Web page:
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Vedant Chainani
Vedant Chainani

Posted on • Updated on • Originally published at dev.to

♦️ Build Your First Smart Contract using Solidity

What are Smart Contracts?

Smart contracts are simply programs stored on a blockchain that run when predetermined conditions are met. They typically are used to automate the execution of an agreement so that all participants can be immediately certain of the outcome, without any intermediary’s involvement or time loss. They can also automate a workflow, triggering the next action when conditions are met.


Things you need to build and deploy your first Smart Contract

  1. Motivation
  2. You need to have your IDE (Integrated Development Environment). I would be using Remix (Online Ethereum IDE).

Step 1 - Solidity IDE - Remix

The fastest way to run a solidity smart contract is by using an online Solidity IDE like Remix (recommended).

The Remix IDE is a powerful, open source Solidity IDE that allows us to quickly write, compile, and deploy smart contracts directly from the web browser.

Visit remix.ethereum.org to launch the Remix IDE on your browser.


Step 2 - Creating a Solidity Source File

Next, locate the contracts folder under the "File Explorers" section and create a new Gem_Mine.sol file inside like this:

Step 3 - Writing the Smart Contract

In this step, we're going to write a Gem_Mine smart contract that will store location data for the Mines.

Copy and paste the code below inside of your Gem_Mine file:

// SPDX-License-Identifier: MIT

pragma solidity ^0.8.7;

contract GemMine {
    function checkStatus() public pure returns (string memory) {
        return "Mine is Working With 100% Accuracy";
    }

    mapping(uint256 => Mine) mines;
    uint256 public counter = 0;

    struct Mine {
        uint256 id;
        string location;
    }

    function addMine(string memory location) public {
        counter += 1;
        mines[counter] = Mine(counter, location);
    }

    function getLocation(uint256 id) public view returns (uint256 mineID, string memory location) {
        return (mines[id].id, mines[id].location);
    }
}
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1. Solidity Smart Contract License

Every developer is encouraged to add a machine readable license at the top of their Solidity Source file, as shown below:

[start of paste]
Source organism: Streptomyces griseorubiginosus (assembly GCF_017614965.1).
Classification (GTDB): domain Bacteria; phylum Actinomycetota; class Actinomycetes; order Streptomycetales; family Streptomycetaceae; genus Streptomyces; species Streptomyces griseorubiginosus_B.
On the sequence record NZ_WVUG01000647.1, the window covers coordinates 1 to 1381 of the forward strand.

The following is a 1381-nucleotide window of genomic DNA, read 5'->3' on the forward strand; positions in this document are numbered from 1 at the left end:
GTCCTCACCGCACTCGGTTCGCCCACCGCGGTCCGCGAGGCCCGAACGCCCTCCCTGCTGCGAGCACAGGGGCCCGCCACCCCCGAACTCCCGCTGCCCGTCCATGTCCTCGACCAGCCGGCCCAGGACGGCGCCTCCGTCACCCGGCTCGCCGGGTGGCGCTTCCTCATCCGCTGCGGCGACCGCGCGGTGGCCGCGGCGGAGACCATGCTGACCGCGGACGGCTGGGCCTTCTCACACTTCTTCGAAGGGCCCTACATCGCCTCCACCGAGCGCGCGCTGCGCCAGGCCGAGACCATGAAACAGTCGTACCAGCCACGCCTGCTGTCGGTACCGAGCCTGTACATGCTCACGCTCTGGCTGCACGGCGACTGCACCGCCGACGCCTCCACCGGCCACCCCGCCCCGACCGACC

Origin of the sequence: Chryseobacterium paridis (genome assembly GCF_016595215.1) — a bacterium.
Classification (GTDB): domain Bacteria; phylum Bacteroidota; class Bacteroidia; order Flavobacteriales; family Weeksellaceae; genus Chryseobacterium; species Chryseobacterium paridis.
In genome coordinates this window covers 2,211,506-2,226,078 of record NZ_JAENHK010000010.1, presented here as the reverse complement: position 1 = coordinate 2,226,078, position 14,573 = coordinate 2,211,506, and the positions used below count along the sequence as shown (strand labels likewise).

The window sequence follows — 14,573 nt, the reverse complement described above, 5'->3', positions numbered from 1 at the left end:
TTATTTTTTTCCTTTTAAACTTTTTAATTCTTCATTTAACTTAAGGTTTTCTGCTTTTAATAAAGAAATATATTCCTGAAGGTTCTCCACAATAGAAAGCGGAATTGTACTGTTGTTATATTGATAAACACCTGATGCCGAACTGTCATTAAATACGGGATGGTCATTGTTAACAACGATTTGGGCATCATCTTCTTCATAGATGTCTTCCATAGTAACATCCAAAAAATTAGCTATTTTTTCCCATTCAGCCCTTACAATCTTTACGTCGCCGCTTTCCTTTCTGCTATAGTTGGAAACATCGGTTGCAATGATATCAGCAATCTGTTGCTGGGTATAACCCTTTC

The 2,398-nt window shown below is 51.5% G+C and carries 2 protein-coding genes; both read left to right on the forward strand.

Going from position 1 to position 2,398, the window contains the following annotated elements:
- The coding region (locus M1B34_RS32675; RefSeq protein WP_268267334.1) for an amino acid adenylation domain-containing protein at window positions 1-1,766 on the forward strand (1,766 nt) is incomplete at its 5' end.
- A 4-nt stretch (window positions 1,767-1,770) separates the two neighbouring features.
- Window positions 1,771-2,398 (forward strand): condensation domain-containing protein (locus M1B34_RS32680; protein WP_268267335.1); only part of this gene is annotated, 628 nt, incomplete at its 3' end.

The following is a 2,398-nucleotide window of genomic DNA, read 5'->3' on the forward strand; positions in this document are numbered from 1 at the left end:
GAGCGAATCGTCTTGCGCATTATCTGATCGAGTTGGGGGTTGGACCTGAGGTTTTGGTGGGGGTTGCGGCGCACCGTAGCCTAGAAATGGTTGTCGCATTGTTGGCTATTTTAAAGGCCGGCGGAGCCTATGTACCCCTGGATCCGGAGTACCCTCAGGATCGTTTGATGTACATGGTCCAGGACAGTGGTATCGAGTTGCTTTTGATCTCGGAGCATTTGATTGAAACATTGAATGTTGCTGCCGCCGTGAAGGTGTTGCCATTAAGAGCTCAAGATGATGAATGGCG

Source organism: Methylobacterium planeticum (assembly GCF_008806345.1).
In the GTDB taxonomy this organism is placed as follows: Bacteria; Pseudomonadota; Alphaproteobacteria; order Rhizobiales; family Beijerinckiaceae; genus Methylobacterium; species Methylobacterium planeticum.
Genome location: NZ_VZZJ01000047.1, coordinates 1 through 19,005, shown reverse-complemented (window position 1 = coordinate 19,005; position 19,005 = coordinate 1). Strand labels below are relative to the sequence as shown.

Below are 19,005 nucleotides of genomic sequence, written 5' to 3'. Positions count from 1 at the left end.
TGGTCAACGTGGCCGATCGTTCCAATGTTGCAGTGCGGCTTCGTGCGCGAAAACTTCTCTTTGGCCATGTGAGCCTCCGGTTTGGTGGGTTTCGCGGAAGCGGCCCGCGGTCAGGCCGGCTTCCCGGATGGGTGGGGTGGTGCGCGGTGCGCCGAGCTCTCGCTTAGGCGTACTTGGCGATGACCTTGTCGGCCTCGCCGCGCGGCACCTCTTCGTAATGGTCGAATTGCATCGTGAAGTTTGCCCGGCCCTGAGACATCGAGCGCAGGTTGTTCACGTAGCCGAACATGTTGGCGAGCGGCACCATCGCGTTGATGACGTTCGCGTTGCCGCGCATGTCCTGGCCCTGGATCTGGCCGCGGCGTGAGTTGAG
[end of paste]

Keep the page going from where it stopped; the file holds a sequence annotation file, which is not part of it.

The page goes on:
// SPDX-License-Identifier: MIT
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The MIT license is similar to the license you'll find on GitHub. You can add the UNLICENSED value if you don't want to specify a license on your Solidity source file, but this should not be left blank.

You can check out the complete list of Solidity Licenses supported by SPDX here.


2. Solidity Pragma

pragma solidity ^0.8.7;
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In Solidity the pragma keyword is used to configure compiler features and checks.

The first line is a pragma directive which tells that the source code is written for which Solidity version.


3. Solidity Contract

A contract is a collection of states and functions that is deployed on the blockchain at a specified address.

contract GemMine {
    ...
}
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4. Solidity Function

In programming, a function is a block of code that performs a task. They’re code components that have been encapsulated into a single object.

function checkStatus() public pure returns (string memory) {
        return "Mine is Working With 100% Accuracy";
    }
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Solidity function breakdown:

  • checkStatus() is the name of the function.
  • public is the visiblity of the function which indicates that the function is accessible by other contracts.
  • pure is the function’s modifier which indicates that the function does not modify any state.
  • returns is the function’s return type which indicates the data types returned by the function.
  • string keyword specifies the data type of the returned value.
  • memory keyword means that the variables of the function will be stored in a temporary place while the function is being called.